So, the reign of Ibrahim Kpotum Idris as Nigeria’s Inspector General of Police has finally come to an end last Tuesday, January 15, 2019. This was sequel to his attainment of 60 years mandatory retirement age for public officers.
This confirms the aphorism that “no king reigns forever”, and that anything that has a beginning, must equally have an end. That’s the world for you, and this is what makes it very sweet and beautiful.
Heraclitus, a Greek philosopher of antiquity, once said that everything is in flux. “Nobody steps into the same river twice. We are and we are not”, he said.
Ibrahim Idris was a favoured son of the Presidency. This was due to the excellent work he did when he was Commissioner of Police in Kano State, where he helped the APC garner a whopping two million votes during the 2015 Presidential election.
To ensure that all tracks were properly covered, the man who was at the centre in that election, the State Resident Electoral Commissioner, Alhaji Mikhail Abdullahi, together with his entire family, died in a mysterious fire incident that engulfed his residence. Till date, no effort was made to investigate that sordid incident.
Conversely, Ibrahim Idris was instantly rewarded with accelerated promotions – from Commissioner of Police to Assistant Inspector General of Police, and to Inspector General of Police, within a short period of nine months. In consequence, scores of police officers who were very senior to him, were forced to bow out of service, unceremoniously.
As Inspector General of Police, Ibrahim Idris was law unto himself. He was all powerful and did everything with impunity, not minding whose ox was gored. He once had ignored the directives of his Commander-in-Chief, shunned several Senate summons, chased about political opponents, but left criminals to have their field day.
In the wake of the Fulani herdsmen attacks on several communities in Benue State in January last year which left scores of people dead and hundreds injured, Ibrahim Idris as the Inspector General of Police, practically did nothing to protect the lives and property of the people, as he and his men looked the other way while human beings were being slaughtered like cows.
And when President Muhammadu Buhari directed him to relocate to Benue State and take full charge of security operations, the man merely flew out of Abuja, made a brief visit to Benue, and then took residence in Nasarawa State. He did not even bother to meet with the Governor of Benue State.
A few months later when Buhari was visiting Benue State and was told the despicable role played by the IGP during the mayhem, the President expressed shock that he did not even know that Ibrahim Idris had ignored his directive. There it ended. He did not do anything.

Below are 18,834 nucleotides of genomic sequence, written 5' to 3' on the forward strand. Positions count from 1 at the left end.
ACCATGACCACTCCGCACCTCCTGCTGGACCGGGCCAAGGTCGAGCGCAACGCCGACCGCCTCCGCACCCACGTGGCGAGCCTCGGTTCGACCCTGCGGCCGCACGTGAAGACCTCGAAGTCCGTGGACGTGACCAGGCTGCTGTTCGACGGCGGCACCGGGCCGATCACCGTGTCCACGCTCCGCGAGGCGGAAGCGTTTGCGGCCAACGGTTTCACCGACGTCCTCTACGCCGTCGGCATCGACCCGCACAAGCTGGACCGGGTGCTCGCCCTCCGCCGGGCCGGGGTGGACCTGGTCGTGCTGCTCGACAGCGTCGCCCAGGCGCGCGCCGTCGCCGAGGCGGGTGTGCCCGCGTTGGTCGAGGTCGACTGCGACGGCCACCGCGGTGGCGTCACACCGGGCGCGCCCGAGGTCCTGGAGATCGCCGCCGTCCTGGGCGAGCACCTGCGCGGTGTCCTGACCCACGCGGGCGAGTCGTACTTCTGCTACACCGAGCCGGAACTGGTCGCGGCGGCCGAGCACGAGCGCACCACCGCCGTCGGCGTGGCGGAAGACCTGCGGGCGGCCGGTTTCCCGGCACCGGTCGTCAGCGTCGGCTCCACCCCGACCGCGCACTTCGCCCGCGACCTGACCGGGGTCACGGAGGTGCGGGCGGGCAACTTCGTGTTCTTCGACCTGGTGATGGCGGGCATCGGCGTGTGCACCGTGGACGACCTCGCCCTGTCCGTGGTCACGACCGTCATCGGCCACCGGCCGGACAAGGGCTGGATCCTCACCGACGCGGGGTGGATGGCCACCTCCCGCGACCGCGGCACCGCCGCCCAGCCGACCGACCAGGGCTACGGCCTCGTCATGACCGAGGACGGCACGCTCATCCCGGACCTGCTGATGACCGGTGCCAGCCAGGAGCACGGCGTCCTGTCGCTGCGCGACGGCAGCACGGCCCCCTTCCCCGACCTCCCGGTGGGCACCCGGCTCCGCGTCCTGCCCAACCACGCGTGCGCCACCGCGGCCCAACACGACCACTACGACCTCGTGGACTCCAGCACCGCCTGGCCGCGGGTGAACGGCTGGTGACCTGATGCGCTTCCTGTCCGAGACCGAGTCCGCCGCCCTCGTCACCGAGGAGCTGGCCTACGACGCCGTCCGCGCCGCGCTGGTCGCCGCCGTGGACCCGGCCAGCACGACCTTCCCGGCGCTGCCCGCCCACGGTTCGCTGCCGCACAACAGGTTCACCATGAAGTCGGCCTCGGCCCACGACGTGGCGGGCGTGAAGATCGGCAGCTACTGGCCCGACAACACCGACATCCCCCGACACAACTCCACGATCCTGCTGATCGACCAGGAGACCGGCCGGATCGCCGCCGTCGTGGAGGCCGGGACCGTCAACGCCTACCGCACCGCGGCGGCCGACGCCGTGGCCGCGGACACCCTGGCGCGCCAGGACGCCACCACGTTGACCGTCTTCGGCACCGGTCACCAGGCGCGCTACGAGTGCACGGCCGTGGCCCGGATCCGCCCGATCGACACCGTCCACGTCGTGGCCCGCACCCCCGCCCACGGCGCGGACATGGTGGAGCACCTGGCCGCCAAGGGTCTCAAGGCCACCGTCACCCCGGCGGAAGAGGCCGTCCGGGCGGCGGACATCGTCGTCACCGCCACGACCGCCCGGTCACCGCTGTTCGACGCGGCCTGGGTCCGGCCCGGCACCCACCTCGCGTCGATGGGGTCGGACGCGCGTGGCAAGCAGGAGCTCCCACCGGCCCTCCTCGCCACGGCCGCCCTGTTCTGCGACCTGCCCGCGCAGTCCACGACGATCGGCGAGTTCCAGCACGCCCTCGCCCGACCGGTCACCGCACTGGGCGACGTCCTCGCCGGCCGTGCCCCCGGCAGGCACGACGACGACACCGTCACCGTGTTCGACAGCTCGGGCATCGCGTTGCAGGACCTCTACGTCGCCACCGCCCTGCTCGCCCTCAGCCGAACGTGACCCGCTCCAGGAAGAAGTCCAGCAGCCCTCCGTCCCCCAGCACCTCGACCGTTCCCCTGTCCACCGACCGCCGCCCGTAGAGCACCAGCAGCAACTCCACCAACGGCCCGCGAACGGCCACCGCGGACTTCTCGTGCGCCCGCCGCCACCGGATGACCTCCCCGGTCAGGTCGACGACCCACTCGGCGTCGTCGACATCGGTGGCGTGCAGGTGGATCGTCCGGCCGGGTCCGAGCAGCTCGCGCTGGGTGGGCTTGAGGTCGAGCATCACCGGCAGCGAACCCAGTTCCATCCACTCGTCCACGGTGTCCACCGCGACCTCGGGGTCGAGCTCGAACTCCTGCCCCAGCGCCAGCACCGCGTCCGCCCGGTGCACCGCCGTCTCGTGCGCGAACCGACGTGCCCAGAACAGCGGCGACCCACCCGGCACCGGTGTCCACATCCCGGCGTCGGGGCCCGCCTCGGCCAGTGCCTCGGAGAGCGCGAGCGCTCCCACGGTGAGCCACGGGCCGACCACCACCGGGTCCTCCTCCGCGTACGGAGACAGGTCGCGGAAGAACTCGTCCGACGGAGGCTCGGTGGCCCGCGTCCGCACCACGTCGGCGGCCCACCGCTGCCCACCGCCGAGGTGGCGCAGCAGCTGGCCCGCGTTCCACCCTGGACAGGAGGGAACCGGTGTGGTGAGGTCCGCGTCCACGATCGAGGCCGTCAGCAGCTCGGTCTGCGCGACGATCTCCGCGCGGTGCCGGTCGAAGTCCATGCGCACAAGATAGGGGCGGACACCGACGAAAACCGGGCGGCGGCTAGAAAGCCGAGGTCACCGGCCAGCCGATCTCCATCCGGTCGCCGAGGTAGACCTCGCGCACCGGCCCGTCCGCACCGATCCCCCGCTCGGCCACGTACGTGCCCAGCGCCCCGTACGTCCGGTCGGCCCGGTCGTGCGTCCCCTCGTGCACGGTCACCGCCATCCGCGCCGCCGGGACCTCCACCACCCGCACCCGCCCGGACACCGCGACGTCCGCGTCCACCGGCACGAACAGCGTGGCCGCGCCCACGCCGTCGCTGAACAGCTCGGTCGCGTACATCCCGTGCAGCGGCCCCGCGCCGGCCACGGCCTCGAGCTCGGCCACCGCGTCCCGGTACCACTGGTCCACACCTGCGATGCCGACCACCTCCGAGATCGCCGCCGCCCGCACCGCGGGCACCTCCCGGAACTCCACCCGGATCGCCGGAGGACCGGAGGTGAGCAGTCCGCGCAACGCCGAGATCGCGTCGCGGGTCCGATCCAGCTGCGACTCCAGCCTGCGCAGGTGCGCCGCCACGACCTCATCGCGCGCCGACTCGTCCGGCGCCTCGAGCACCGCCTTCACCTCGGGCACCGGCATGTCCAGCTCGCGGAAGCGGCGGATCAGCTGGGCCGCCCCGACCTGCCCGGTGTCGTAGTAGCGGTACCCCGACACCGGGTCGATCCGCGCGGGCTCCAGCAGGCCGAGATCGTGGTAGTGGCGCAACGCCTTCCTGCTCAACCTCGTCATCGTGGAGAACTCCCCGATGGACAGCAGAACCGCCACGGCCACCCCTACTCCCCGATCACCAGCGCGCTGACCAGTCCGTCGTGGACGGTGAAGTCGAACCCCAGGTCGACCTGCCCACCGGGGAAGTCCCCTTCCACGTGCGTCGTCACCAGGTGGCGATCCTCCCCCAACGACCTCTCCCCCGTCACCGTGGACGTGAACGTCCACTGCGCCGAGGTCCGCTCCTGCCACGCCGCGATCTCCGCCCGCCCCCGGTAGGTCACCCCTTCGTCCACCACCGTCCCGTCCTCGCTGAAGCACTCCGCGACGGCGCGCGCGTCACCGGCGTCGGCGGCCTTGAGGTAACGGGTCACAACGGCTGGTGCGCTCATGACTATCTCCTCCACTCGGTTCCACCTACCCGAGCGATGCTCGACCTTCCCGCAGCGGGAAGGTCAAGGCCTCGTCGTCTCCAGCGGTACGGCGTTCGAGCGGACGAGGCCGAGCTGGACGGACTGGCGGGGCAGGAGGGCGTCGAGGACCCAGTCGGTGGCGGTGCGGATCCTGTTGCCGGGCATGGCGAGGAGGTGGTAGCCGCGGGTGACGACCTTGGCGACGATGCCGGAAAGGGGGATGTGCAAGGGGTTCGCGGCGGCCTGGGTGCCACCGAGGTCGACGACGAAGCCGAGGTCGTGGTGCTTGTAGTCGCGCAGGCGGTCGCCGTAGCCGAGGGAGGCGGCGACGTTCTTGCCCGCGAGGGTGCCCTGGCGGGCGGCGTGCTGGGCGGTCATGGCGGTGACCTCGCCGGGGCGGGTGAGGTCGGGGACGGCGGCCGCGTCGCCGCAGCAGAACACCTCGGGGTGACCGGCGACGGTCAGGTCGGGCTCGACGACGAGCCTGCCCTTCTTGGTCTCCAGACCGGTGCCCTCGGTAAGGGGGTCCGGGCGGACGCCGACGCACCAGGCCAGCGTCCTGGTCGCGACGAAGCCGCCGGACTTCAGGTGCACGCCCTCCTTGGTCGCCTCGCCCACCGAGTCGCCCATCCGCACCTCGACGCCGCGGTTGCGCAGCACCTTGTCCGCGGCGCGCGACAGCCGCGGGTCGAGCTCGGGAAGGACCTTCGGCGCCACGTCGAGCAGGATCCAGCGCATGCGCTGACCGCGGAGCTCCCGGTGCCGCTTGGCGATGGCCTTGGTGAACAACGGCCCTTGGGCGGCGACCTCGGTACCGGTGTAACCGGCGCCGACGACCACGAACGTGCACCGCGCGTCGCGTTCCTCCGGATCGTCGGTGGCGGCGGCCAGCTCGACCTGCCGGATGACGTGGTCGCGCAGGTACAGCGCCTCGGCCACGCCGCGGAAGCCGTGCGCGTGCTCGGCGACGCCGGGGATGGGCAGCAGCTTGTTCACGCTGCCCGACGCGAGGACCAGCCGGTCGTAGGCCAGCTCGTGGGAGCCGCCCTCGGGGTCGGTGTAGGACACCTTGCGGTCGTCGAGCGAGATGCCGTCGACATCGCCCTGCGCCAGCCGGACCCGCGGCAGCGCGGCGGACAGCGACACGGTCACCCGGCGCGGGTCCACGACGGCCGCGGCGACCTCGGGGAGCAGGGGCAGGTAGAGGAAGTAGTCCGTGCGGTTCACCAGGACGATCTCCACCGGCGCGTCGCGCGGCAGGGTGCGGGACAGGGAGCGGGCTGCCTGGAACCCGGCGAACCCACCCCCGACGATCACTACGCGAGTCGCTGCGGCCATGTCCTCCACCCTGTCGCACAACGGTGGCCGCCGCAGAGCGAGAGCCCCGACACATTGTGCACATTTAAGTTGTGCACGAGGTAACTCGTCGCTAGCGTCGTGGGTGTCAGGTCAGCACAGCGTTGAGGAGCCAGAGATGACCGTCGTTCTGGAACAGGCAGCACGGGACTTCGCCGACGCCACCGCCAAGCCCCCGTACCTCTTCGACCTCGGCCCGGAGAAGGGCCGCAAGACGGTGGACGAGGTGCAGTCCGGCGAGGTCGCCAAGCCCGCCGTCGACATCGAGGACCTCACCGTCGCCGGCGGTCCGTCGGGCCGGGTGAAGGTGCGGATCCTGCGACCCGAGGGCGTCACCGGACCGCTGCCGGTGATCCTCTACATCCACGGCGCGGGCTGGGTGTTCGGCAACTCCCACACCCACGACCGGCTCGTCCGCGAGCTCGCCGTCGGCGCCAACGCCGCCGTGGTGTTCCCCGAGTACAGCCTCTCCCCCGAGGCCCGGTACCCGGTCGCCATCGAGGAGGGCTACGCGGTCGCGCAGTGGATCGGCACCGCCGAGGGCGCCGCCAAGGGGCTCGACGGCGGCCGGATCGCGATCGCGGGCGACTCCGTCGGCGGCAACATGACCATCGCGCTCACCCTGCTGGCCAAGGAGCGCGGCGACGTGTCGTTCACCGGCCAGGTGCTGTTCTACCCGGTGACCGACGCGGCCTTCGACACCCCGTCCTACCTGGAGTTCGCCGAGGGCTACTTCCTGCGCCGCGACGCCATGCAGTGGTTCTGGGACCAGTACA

Again, when the Senate invited Ibrahim Idris for explanation over a complaint made against him by a former police officer, now a Senator, that the IGP was after his life because he had accused the Number One Police Officer of corruption and inappropriate relationship with a female police officer, the man refused to honour the invitation. It took the intervention of the courts to compel Ibrahim Idris to appear in the Senate Chamber.
Then, the Senator Omo Agege saga. The man had some issues with his colleagues in the Senate, which led to his being suspended. But while still on suspension, Omo Agege led some thugs, in broad day light and in the watchful eye of police officers and other security agencies posted to the National Assembly, to invade the Senate plenary and made away with its mace.
When the Inspector General of Police was later summoned by the Senate to say what he knew about the invasion, in addition to the growing insecurity in different parts of the country, the man ignored the summon. For three times, the Senate issued invitation to Ibrahim Idris, and for each of these three times, he ignored the invitation.
Ibrahim Idris was a thorn in the flesh to some opposition politicians, in particular, Senate President, Bukola Saraki, and controversial Senator from Kogi State, Dino Melaye.
Saraki was branded a criminal by association, because of his alleged relationship with some of the suspects involved in the Offa Bank robbery, where several lives were lost. He was severally summoned by Ibrahim Idris or rather, by the police, and even threatened with arrest, to come and explain what he knew about the robbery incident.
Ibrahim Idris was chief tormentor of Dino Melaye, who the police had accused of several misdemeanors. He suffered some bodily injuries while trying to resist police arrest. The police would insist to have Melaye in their net, but the Senator would try to resist, claiming that he had it on good authority that Ibrahim Idris was after his life, and would poison him.
Meanwhile, while Ibrahim Idris was busy pursuing political opponents of the administration, he allowed criminality or terrorism to take control and to fester, people dying in their numbers almost on a daily basis because of herdsmen attacks in states like Benue, Nasarawa, Taraba, Plateau and several other parts of the country, as well as cattle rustling, banditry and kidnapping in states like Zamfara and Katsina, not to talk of Boko Haram insurgency in the North East.
As a matter of fact, the number of deaths recorded in Nigeria through violence between March 2016 and January 15, 2019, when Ibrahim Idris held forte as Inspector General of Police, far surpassed those who died violently in the country since it attained nationhood in 1960. This, indeed, is not a very good testimony.
We hope the incoming Inspector General of Police, Abubakar Adamu will learn from the many mistakes of his predecessor and toe the path of honour. It will help write his name in gold.
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